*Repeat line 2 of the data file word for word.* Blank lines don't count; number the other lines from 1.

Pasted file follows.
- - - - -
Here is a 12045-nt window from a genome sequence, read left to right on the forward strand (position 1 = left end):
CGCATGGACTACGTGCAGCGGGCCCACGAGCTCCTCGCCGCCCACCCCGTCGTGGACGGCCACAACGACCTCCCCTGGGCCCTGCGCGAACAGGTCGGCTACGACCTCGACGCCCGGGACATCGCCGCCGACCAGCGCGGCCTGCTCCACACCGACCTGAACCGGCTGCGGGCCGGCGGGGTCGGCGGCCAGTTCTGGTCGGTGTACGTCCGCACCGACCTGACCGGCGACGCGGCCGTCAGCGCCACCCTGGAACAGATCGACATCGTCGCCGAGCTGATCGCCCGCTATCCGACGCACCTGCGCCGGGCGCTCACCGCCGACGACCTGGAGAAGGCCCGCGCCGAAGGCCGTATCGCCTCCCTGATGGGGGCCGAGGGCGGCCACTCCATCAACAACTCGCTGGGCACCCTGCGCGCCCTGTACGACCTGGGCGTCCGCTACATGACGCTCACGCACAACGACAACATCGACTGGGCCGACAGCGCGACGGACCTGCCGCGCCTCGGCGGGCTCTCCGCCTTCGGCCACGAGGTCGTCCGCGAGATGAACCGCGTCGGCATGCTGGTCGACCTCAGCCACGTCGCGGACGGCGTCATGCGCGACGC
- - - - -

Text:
CGCATGGACTACGTGCAGCGGGCCCACGAGCTCCTCGCCGCCCACCCCGTCGTGGACGGCCACAACGACCTCCCCTGGGCCCTGCGCGAACAGGTCGGCTACGACCTCGACGCCCGGGACATCGCCGCCGACCAGCGCGGCCTGCTCCACACCGACCTGAACCGGCTGCGGGCCGGCGGGGTCGGCGGCCAGTTCTGGTCGGTGTACGTCCGCACCGACCTGACCGGCGACGCGGCCGTCAGCGCCACCCTGGAACAGATCGACATCGTCGCCGAGCTGATCGCCCGCTATCCGACGCACCTGCGCCGGGCGCTCACCGCCGACGACCTGGAGAAGGCCCGCGCCGAAGGCCGTATCGCCTCCCTGATGGGGGCCGAGGGCGGCCACTCCATCAACAACTCGCTGGGCACCCTGCGCGCCCTGTACGACCTGGGCGTCCGCTACATGACGCTCACGCACAACGACAACATCGACTGGGCCGACAGCGCGACGGACCTGCCGCGCCTCGGCGGGCTCTCCGCCTTCGGCCACGAGGTCGTCCGCGAGATGAACCGCGTCGGCATGCTGGTCGACCTCAGCCACGTCGCGGACGGCGTCATGCGCGACGC